There will be challenges in implementing the ambitious measures. Steps for fiscal consolidation to meet the target of a fiscal deficit less than 4.5 per cent by FY26 will have to be thought out and implemented vigorously. On the revenue side, this will entail rising tax compliance, aggressive disinvestment and asset monetisation, realising taxes which are stuck in litigation and disputes. On the expenditure side, there will have to be expenditure rationalisation, to increase spending efficiencies.
Note that the Agri Infra cess on petrol and diesel is price neutral for consumers, being a replacement of a tax with a cess and not an additional charge, and hence will not add to inflation. However, the higher spends entail a borrowing programme higher than expected. This will need to be managed, since the support from banks will likely be lower in FY22, with expected increase in credit demand. The Reserve Bank of India (RBI) will need to lend support to manage any undue rise in bond yields and significant market disruptions, although it too will be constrained with the need to gradually drain liquidity over the next year. As is always the case, implementing the multiple and complex Budget proposals will be crucial for translating the fiscal levels to sustained growth and will need coordinated policy response between the Centre and state governments.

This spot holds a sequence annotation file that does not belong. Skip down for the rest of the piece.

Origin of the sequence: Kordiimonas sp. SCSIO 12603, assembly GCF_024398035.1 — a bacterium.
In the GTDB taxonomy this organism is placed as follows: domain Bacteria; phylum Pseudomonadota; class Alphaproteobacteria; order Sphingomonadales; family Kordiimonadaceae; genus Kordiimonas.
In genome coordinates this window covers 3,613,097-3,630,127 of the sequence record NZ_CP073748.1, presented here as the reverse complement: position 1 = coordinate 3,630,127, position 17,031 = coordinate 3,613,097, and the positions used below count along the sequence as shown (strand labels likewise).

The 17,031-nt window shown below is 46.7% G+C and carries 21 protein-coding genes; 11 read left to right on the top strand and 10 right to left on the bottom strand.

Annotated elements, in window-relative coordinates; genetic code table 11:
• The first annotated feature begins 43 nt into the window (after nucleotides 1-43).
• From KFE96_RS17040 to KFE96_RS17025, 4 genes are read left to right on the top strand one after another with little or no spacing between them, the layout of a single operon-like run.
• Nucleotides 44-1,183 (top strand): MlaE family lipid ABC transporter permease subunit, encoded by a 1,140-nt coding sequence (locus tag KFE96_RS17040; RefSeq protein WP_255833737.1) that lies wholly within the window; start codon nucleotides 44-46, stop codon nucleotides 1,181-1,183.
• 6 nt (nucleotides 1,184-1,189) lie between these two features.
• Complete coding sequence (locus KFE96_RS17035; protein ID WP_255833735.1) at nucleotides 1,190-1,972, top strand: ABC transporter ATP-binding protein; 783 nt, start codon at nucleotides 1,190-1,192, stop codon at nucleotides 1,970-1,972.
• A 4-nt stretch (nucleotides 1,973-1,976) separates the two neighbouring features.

This is one of the quinquennial budgets which coincide with the tabling of a Finance Commission report. More than ever before, federalism—fiscal as well as other dimensions—has become one of the crucial pillars for implementing reforms. As with any economic plan, execution will be key to translating intent to outcome. Managing the political economy of the transformation will be the lodestone for high sustained growth.